Dual Mechanisms Regulating Alpha Subunit-Specific Activity in Hypoxia-Inducible Factor Signaling




Nagati, Jason Sharif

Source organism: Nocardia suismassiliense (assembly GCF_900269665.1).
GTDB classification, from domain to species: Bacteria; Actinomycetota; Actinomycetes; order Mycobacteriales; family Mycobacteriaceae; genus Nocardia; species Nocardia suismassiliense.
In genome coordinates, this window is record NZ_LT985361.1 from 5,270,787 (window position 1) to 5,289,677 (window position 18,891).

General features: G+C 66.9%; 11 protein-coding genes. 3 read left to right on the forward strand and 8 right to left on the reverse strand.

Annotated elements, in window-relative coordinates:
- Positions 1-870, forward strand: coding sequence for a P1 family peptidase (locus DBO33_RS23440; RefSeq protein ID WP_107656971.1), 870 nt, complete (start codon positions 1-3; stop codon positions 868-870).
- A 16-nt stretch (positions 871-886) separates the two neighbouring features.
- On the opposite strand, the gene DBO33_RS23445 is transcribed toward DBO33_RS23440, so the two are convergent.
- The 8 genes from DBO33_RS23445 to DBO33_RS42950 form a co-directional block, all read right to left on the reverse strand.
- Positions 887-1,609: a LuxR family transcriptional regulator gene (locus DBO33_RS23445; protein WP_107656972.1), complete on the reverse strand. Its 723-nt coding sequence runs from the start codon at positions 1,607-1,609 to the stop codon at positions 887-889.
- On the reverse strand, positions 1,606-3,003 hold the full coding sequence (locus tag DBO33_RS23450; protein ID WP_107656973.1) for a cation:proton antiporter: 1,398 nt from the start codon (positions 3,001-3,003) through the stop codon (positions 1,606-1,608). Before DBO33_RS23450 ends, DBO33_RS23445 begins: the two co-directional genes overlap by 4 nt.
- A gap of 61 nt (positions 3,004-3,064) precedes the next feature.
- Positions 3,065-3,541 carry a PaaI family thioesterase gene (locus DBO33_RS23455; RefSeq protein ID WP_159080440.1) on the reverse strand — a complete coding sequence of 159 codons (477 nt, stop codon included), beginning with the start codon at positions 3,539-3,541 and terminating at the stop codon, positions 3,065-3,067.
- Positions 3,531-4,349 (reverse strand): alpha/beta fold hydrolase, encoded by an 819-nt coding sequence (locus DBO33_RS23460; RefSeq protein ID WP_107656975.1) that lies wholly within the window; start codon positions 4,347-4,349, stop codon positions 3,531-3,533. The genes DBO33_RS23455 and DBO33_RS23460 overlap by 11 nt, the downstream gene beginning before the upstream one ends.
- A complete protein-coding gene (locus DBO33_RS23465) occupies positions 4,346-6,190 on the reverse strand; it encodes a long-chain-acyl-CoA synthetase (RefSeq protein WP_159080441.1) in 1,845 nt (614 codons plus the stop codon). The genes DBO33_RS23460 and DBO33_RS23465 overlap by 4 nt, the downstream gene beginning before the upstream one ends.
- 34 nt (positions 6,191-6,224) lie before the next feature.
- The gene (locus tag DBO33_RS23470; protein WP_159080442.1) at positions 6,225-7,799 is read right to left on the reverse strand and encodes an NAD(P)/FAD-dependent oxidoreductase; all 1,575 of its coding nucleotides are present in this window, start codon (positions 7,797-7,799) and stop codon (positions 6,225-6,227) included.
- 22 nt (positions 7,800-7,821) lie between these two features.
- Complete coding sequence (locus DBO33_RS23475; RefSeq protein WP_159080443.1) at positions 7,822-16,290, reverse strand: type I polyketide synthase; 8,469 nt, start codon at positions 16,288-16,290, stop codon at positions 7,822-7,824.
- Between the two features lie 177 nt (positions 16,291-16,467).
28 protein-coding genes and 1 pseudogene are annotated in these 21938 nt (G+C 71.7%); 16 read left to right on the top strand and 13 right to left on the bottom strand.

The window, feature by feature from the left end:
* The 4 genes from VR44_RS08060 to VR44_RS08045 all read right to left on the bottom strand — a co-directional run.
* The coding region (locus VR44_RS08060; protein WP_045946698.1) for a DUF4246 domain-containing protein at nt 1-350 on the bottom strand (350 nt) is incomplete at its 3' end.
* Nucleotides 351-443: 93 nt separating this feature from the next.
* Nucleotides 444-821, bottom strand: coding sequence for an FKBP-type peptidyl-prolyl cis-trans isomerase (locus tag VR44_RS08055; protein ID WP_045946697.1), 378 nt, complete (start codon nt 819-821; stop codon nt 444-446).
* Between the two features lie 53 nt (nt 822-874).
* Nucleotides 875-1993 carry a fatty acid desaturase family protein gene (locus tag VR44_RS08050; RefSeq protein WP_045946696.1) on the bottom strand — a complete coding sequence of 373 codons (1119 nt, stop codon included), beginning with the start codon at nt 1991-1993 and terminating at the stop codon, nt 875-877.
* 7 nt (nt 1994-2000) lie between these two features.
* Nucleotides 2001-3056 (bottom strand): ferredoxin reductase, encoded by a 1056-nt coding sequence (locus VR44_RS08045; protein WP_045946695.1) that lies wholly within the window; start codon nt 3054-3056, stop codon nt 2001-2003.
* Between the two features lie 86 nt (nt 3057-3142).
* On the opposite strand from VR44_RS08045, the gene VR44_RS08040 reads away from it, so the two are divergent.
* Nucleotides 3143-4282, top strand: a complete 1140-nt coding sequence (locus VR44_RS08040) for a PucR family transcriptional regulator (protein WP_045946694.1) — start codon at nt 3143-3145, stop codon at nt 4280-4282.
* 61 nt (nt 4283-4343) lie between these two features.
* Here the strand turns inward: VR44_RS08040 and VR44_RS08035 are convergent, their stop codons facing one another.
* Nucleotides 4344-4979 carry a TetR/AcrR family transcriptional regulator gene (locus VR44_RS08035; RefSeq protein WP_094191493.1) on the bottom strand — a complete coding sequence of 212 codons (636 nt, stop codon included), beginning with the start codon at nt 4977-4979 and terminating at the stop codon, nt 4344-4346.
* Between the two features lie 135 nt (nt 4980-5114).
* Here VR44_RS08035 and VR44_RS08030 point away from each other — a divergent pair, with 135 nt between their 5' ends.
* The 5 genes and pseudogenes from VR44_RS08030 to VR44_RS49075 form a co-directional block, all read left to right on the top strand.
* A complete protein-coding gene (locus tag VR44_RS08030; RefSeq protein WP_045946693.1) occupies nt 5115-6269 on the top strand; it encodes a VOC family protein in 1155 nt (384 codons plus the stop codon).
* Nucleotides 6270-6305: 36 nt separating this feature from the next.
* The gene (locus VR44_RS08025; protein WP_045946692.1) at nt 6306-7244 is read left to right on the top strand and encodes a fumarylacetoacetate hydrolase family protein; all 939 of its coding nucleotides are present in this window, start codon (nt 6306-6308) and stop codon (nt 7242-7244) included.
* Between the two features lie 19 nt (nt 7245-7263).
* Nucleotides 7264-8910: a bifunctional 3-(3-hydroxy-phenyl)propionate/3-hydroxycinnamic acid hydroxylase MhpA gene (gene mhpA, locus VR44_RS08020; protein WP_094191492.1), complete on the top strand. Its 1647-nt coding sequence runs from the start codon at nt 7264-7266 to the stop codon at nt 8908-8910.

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The ability to adapt to and protect from environmental stresses is essential to survival and has played a major role in fitness selection during evolution. As oxygen is essential to most life, many organisms have developed a response to conditions of low oxygen availability. Throughout the animal kingdom, hypoxia-inducible factor has emerged as a master regulator of this response. These bHLH transcription factors enhance transcription of a variety of genes that work to maintain oxygen homeostasis and allow adaptation to decreased oxygen availability. Two homologues, HIF-1α and HIF-2α, have been extensively studied in this field. Though they have similar domain structures and amino acid sequences, display overlap in some gene targets, and share regulatory mechanisms, they also perform distinct roles. They differ in tissue expression patterns, both temporally during development and spatially, hypoxia-driven expression kinetics, target genes, and fold induction. To elucidate mechanisms of this differential behavior, I investigated two aspects of HIF-2α-specific regulation. Firstly, I explored the contribution of early growth response transcription factors, EGRs, to HIF-2α-directed erythropoietin expression. Through reporter assays and chromatin immunoprecipitation, these factors were determined to occupy the erythropoietin enhancer adjacent to the HIF-2α binding site. Overexpression analysis showed they could amplify HIF-2α transactivation of erythropoietin, while knockdown experiments showed they were necessary for full, endogenous expression. And co-immunoprecipitation studies revealed a physical interaction between EGRs and HIF-2α that was necessary for cooperative activity. Secondly, I investigated the mechanism by which modulation of HIF-2α activity by CBP/SIRT1-dependent acetylation was signaled. Our studies revealed ACSS2, an acetyl CoA synthetase, as the source of acetyl CoA required for HIF-2α complex formation with the acetyltransferase CBP, subsequent HIF-2α acetylation, and target gene activation. The ACSS2 substrate acetate is produced during hypoxia, and exogenous acetate supplementation to cell culture media induced this pathway independent of hypoxia. Acetate administration in mice also augmented the HIF-2α-influenced pathways of red blood cell production and tumor growth in an ACSS2-dependent manner. Thus, EGRs represent novel HIF-2α cofactors in erythropoietin induction, while acetate, through ACSS2, regulates HIF-2α acetylation-dependent activity.

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